quantum electrodynamics


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Related to quantum electrodynamics: quantum field theory

quantum electrodynamics

n. (used with a sing. verb)
The quantum theory of the electromagnetic interaction and the properties and behavior of electrons, positrons, photons, and the electromagnetic field.

quantum electrodynamics

n (functioning as singular)
(Atomic Physics) physics a relativistic quantum mechanical theory concerned with electromagnetic interactions. Abbreviation: QED

quan′tum electrodynam′ics


n.
(used with a sing. v.) the quantum-mechanical theory of the electromagnetic field and its interaction with electrons and positrons. Abbr.: QED
[1925–30]
ThesaurusAntonymsRelated WordsSynonymsLegend:
Noun1.quantum electrodynamics - a relativistic quantum theory of the electromagnetic interactions of photons and electrons and muons
quantum field theory - the branch of quantum physics that is concerned with the theory of fields; it was motivated by the question of how an atom radiates light as its electrons jump from excited states
Translations
kvantna elektrodinamika
References in periodicals archive ?
Meis sets out the main principles of the electromagnetic theory and quantum electrodynamics, both developed for understanding the nature of light and explaining the associated phenomena when it interacts with nature.
He has developed a number of theories of quantum electrodynamics, and based on these calculated radiative corrections for a number of quantum electrodynamic effects in the interaction of elementary particles of high energy (together with R.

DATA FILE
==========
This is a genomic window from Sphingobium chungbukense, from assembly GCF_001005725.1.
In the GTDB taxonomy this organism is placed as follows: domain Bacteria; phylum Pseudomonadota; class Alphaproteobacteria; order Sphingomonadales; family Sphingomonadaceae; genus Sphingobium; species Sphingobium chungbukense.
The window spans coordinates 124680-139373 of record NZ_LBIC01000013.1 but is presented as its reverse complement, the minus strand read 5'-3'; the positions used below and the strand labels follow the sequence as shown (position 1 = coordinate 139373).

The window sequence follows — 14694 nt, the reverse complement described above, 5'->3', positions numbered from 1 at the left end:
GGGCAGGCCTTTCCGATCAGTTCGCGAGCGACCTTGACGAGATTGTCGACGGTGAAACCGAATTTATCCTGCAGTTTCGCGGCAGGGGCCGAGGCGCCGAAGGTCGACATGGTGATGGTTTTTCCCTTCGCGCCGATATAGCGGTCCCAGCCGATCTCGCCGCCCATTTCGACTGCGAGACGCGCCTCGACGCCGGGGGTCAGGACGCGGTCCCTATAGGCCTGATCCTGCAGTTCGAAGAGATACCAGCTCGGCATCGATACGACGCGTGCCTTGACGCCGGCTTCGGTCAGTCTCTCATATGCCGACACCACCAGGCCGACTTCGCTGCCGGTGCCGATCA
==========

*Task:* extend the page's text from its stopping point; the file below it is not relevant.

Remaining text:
Nobel lecture: the development of the space-time view of quantum electrodynamics.
To give a simple example, let us have a look at how quantum electrodynamics describes the interaction between light and an electron.
Chapter 3 provides an excellent introduction to Feynman's approach to quantum electrodynamics and to his reformulation of quantum mechanics using the path integral.
Feynman shared the 1965 Nobel physics prize with Sin-Itiro Tomonaga and Julian Schwinger for "fundamental work in quantum electrodynamics, with deep-ploughing consequences for the physics of elementary particles:' Krauss here gives us useful perspective on how physicist Freeman Dyson was crucial in Feynman's career and fame.
It may even turn out to be the case that one of the most well-established theories in all of physics, quantum electrodynamics, will need to be revamped to reconcile the conflicting data.
But if borne out in further experiments, the findings could challenge fundamental precepts of quantum electrodynamics, the theory of how quantum light and matter interact, say its authors.
The second theory, quantum electrodynamics, is more attractive as it gives a physical picture.
In recent decades, there has been a partial success of Quantum electrodynamics (QED), which united quantum theory and electromagnetism and explained some behavior of electrons and photons.
Such a measurement could reveal anomalies in quantum electrodynamics, the modern theory of the atom.
The theory of quantum electrodynamics has now lasted more than fifty years and has been tested more and more accurately over a wider and wider range of conditions.

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